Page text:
2018 sees worst-ever November on record for hospital overcrowding

This year has seen the worst-ever November on record for hospital overcrowding.

A total of 9,679 admitted patients were forced to wait on trolleys and chairs for beds last month, according to the INMO.

This is an 11pc increase on November 2017 and more than twice as bad as 2006, when the records first began.

Earlier this week, the count for 2018 crossed 100,000 for the first time ever, already making 2018 the worst-ever year for overcrowding.

INMO General Secretary Phil Ní Sheaghdha expressed concern as she said that 2018 is already the worst year on record, and there are still several weeks in the year to go.

“Behind each number is a vulnerable patient suffering in poor conditions, with overworked staff pulling out all the stops to provide the best possible care,” Ms Ní Sheaghdha said.

“January and February are typically the worst months, so nurses and midwives will be looking to the new year with a sense of dread.

“But this isn’t just a winter problem anymore, it’s a year-round problem.

“The health service needs more beds. Extra beds require extra nurses, but the HSE simply can’t hire enough on these wage levels,” she added.

A total of five hospitals saw over 500 patients on trolleys in November:

  • Cork University Hospital: 932
  • University Hospital Galway: 676
  • Letterkenny University Hospital: 581
  • Tallaght University Hospital: 559
  • Midland Regional Hospital Tullamore: 549

The union claims that much of the overcrowding is down to understaffing, caused primarily by low pay levels in Irish nursing and midwifery. According to the HSE census, as of September 2018, Ireland’s health service has 227 fewer staff nurses than December 2017.

The numbers come as it is revealed today that a winter plan ‘tsar’ will oversee the health service’s bid to avoid chaos in hospitals in the coming months.

The idea is among measures being introduced by the HSE following the papal visit to Ireland.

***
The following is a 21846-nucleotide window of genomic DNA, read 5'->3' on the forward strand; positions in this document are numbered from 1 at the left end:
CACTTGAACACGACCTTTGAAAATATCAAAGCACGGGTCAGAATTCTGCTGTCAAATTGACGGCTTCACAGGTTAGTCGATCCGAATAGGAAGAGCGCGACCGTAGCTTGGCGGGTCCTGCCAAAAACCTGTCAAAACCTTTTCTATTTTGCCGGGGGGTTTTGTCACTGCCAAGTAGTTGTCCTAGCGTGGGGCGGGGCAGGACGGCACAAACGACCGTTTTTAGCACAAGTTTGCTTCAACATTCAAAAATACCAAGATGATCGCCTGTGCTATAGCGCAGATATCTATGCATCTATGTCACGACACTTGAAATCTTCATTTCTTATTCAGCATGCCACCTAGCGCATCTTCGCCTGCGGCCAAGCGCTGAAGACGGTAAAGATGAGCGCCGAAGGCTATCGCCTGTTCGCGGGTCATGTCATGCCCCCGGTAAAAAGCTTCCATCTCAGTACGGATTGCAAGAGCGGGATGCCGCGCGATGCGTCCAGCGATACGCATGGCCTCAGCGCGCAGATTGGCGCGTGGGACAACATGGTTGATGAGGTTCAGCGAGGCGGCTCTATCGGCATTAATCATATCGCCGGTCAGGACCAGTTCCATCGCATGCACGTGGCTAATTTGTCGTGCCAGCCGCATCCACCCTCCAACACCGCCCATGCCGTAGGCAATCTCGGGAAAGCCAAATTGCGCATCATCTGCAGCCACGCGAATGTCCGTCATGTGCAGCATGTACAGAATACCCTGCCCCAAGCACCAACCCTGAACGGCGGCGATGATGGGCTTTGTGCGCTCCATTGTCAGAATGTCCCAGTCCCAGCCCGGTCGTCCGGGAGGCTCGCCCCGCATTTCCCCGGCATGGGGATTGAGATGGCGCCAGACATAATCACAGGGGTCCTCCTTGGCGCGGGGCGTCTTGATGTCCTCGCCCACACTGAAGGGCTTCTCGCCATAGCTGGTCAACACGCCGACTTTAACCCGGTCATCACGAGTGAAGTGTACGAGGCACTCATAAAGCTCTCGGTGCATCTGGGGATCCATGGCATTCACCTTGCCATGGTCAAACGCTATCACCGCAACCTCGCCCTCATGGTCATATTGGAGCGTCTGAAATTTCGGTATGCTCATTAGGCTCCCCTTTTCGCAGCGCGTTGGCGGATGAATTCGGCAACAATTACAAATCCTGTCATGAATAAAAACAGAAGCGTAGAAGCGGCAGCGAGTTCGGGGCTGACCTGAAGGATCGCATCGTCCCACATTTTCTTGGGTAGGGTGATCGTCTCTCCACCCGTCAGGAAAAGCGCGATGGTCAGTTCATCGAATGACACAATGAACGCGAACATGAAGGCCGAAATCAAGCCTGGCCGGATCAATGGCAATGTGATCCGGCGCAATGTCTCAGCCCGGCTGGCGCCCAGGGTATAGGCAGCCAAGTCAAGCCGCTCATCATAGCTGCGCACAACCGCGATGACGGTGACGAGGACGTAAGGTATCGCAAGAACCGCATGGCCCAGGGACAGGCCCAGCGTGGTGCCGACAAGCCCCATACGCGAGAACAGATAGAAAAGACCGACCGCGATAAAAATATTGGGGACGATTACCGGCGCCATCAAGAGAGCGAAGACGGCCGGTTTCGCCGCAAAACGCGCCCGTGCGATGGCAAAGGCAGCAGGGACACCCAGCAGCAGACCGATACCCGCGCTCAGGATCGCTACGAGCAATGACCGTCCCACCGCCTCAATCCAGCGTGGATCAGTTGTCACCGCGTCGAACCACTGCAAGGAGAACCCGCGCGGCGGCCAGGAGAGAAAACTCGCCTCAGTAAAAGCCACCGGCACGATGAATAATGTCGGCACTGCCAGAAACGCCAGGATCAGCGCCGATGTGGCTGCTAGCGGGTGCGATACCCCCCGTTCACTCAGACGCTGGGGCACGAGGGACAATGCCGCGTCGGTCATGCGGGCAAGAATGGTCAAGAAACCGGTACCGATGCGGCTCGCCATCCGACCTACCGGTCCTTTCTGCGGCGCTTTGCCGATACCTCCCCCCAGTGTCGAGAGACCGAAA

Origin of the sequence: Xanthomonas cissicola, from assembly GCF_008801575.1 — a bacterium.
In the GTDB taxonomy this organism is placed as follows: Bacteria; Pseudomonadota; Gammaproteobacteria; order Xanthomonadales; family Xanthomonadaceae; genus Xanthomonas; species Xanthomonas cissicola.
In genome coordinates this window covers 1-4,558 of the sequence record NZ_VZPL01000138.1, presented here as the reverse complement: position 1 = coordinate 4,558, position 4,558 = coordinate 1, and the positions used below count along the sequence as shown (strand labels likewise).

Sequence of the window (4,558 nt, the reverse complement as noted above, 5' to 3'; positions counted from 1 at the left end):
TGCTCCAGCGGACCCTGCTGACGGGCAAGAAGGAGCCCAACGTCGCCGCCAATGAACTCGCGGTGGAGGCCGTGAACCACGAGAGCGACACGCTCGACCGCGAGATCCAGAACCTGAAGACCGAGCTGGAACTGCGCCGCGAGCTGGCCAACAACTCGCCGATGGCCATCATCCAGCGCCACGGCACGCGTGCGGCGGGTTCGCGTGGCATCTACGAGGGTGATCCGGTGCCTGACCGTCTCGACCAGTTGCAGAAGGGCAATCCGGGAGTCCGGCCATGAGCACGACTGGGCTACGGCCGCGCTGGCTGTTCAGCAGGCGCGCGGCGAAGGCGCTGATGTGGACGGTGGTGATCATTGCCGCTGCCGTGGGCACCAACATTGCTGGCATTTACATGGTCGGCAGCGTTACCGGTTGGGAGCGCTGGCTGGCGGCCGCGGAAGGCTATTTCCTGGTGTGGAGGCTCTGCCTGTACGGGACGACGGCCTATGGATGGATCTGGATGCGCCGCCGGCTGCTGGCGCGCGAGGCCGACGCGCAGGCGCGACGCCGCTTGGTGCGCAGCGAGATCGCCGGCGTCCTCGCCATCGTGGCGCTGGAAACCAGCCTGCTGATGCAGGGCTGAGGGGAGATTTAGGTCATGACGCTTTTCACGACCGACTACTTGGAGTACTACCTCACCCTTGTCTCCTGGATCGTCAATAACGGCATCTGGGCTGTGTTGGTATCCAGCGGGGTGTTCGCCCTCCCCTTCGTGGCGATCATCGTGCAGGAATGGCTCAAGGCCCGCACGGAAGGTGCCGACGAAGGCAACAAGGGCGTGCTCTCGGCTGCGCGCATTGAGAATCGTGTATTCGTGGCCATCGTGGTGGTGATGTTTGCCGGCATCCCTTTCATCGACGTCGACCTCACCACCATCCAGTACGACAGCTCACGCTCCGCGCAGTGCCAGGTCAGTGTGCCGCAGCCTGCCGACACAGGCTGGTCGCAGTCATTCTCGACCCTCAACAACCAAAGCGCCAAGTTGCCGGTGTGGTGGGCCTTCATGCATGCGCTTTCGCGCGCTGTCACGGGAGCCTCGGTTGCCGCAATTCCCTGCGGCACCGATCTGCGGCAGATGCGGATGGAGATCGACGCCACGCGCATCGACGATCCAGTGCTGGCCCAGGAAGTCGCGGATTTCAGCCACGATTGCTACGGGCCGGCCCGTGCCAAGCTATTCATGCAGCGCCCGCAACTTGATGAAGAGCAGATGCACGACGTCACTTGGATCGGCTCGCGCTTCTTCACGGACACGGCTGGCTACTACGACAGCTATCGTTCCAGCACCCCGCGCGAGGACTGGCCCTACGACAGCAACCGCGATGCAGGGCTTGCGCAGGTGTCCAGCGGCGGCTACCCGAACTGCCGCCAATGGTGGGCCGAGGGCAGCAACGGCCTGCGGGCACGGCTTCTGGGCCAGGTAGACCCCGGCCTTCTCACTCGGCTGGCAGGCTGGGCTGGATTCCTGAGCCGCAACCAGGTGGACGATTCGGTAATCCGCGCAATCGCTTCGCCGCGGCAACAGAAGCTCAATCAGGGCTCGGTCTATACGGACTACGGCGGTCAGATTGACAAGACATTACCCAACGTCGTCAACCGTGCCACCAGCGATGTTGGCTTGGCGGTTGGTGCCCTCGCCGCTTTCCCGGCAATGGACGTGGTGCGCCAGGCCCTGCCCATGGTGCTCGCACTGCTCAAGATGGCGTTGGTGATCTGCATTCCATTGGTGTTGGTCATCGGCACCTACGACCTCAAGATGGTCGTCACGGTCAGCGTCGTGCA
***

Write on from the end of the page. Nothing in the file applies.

A single HSE official was tasked with co-ordinating the health service’s response to the Pope’s visit in August, which included extended opening hours for primary care centres and minor injury clinics to ease pressure on hospitals.

This will be replicated in the delayed €30m winter plan along with other ‘enhanced measures’ which have been designed to avoid what has become an annual crisis in the health system.

Nine hospitals identified as “sites of concern” will be targeted. These are hospitals which have already had issues with patients on trolleys this year and over the past two winters.

They include Tallaght Hospital, the Mater and St Vincent’s hospitals in Dublin and the University Hospitals in Galway, Limerick, Cork and Waterford. Other aspects of the plan include ‘winter-ready’ clinics being set up in communities.

The plan lasts until March 31 with what is described as an ‘enhanced focus period’ for four weeks from December 17 to January 13. It is understood that the person co-ordinating the plan has been identified but won’t be announced until later this week.

“Introducing the winter plan this late is astounding given the warnings from politicians and doctors and nurses since August,” said Fianna Fail TD Stephen Donnelly .

Health Minister Simon Harris’ spokesperson said planning for winter had been taking place since June. She said parts of the plan, including €16m for home-care packages to help avoid hospital admissions, were already being put in place.

The Government had committed to introducing 2,600 additional beds, with 79 of these to be delivered by early 2019, she said, adding that Mr Harris was committed to reversing “years of bed closures” by Fianna Fail.

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